Winnebago Man asks and answers an interesting question: Whatever happened to that guy? The director Ben Steinbauer decides to track down Jack Rebney and find out what comprised life after losing it. Whether or not this is a question that we really want answered is what makes the film interesting. The film delves into the dark side of infamy -- people whose lives and livelihoods were destroyed by the Internet. Rebney was fired over the outbursts -- in fact, that was kind of the point of the crew assembling the video. They were so pissed at what a dick Rebney was during the shoot they put together the video to give to the Winnebago corporate offices in hopes of getting him fired. And here we were laughing at him. It ends up giving kind of a devious edge to the footage. Would we still laugh at videos of people falling down if we knew that after the camera stopped rolling they never got back up? And are we better for really knowing?
Steinbauer tracks down and finds Rebney in hermitage in the woods in northern California. And the rest of the film kind of deals with, well, where do we go from here? Now that we've found the Winnebago Man, what do we do with him? What follows is touching, hilarious, kind of underhanded and manipulative, and a little bit infuriating. Everyone's got a secret agenda, but that's essentially the brilliance of the documentary. What do people hope to get out of giving you access to their personal lives, and what does everyone hope to get out of the story of a charming, if cranky, old coot who had 15 minutes of internet fame from a moment where he lost his cool?
If there's a flaw, it's that Steinbauer interjects himself way too much into the storyline. Like him, I want to know about Jack Rebney. I could give a fuck about some filmmaking professor from Austin. Maybe when the outtakes from this documentary make it online, I'll come see you. But until then, keep your damn camera on the crazy old swearing man. It calls to mind a much better documentary Best Worst Movie, in which the child star of Troll 2 decides to document the growing cult phenomena of their old movie. Even though he's a legitimate subject, he never oversaturates the film with his presence. Same thing with the remarkable Restrepo; we never know who's behind the camera. And that makes for strong documentaries -- letting the subject tell the story. While a great portion of Winnebago Man deals with Steinbauer's quest to track down the elusive Rebney, and the creepy slightly-obsessive fan mentality of that notion, it doesn't require nearly so many shots of Ben sitting on the phone or driving the rental car.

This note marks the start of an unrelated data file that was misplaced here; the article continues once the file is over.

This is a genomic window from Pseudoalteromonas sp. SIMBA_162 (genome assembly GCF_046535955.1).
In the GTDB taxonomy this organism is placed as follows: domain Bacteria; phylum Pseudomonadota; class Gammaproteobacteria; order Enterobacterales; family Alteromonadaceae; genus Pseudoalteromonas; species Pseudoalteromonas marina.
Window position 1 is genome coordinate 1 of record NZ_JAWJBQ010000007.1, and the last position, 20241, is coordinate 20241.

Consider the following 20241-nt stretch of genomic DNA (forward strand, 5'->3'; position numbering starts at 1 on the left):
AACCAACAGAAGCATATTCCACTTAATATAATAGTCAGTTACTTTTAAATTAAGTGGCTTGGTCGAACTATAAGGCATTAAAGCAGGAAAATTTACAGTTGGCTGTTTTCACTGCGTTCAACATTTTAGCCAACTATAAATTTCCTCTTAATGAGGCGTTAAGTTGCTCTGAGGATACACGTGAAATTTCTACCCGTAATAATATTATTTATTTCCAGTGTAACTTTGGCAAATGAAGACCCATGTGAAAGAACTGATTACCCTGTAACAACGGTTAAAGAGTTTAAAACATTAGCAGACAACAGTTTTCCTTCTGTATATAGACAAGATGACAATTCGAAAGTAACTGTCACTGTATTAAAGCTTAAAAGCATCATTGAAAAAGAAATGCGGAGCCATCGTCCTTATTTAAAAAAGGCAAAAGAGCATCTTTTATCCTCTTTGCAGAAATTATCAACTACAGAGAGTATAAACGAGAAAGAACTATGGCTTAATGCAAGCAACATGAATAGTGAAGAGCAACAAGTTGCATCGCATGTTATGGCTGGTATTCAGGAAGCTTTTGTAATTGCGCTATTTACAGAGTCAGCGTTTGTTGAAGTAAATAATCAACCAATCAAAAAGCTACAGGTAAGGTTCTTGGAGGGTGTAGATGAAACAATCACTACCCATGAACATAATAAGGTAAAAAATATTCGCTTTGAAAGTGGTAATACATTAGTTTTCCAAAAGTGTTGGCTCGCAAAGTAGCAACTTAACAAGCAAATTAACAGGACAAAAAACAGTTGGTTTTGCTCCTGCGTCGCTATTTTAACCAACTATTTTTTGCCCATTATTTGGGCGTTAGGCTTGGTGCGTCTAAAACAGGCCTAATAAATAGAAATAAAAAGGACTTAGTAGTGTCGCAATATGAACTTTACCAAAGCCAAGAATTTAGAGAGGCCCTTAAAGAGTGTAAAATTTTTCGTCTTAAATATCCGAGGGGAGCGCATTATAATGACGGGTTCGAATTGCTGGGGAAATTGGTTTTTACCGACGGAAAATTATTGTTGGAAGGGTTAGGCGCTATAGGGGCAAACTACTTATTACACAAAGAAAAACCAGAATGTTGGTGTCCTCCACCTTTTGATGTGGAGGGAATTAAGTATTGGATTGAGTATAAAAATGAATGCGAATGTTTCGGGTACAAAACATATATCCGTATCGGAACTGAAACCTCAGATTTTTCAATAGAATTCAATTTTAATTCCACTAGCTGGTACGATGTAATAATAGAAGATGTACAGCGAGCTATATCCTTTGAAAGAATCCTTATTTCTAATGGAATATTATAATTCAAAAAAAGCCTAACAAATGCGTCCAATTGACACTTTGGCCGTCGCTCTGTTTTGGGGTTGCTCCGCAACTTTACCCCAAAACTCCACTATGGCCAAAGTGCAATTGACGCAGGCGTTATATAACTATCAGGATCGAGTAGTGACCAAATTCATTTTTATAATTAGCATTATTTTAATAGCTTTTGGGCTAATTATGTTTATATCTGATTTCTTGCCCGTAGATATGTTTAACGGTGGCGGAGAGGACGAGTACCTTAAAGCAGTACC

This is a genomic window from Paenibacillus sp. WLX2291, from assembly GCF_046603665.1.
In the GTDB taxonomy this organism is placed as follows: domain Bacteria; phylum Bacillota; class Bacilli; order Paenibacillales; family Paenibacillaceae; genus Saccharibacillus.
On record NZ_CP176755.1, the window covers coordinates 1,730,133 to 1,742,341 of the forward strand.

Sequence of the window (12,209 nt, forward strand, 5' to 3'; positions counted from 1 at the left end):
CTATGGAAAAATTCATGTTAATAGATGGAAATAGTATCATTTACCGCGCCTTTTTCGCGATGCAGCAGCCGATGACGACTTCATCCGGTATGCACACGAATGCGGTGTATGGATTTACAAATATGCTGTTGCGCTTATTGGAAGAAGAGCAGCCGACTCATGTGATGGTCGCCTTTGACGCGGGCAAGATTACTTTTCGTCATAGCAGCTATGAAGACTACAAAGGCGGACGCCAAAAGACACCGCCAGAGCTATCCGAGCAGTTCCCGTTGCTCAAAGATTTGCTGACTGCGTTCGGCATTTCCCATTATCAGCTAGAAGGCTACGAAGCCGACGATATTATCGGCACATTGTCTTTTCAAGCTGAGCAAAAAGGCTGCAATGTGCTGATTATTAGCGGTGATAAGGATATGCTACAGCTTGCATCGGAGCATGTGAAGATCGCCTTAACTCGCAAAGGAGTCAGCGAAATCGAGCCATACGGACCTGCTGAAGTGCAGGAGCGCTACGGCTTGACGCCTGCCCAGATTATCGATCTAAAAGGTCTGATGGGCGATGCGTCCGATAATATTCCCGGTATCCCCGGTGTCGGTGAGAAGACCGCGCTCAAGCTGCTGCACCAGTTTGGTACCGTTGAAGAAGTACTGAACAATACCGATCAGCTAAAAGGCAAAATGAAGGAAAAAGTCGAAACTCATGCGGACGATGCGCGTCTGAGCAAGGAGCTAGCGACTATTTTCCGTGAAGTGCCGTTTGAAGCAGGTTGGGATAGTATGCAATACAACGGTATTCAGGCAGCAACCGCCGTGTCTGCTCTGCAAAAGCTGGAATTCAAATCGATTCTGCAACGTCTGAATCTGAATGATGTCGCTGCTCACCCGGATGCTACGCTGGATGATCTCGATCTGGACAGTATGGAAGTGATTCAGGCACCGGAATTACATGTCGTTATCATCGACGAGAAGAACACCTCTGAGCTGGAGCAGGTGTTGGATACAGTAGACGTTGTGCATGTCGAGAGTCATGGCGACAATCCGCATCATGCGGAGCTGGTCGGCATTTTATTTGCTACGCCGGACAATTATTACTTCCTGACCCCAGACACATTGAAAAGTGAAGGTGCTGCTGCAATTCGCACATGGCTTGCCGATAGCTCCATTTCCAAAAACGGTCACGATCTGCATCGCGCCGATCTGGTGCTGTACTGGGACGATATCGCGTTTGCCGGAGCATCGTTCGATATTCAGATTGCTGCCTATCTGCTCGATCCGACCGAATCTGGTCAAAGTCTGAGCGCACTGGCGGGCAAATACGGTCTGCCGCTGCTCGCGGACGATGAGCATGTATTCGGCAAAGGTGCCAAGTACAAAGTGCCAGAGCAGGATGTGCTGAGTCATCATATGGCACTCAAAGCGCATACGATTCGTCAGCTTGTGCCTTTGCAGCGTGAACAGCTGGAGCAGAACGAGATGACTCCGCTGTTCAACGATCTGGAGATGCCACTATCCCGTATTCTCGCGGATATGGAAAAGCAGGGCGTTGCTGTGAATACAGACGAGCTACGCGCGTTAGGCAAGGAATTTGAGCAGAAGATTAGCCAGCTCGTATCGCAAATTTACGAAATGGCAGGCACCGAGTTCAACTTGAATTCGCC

This is not to say Winnebago Man isn't a good documentary. It's fantastic and thought-provoking. You wonder a little about whether people went the route of William Hung or that of the Star Wars kid pretending his mop handle was a lightsaber. It's highly entertaining, as Rebney is hardly a disappointment. He's a wily old cat with a newscaster's basso brogue and a patois that's delightfully urbane and almost overtly formal while still maintaining a sailorly surl. He's kind of a less psychotic Gallagher, making you smile as he showers you with insults. He's the kind of guy you'd want to call you a motherfucker, if only because it would feel like getting knighted. It's definitely worth a gander if you get the opportunity.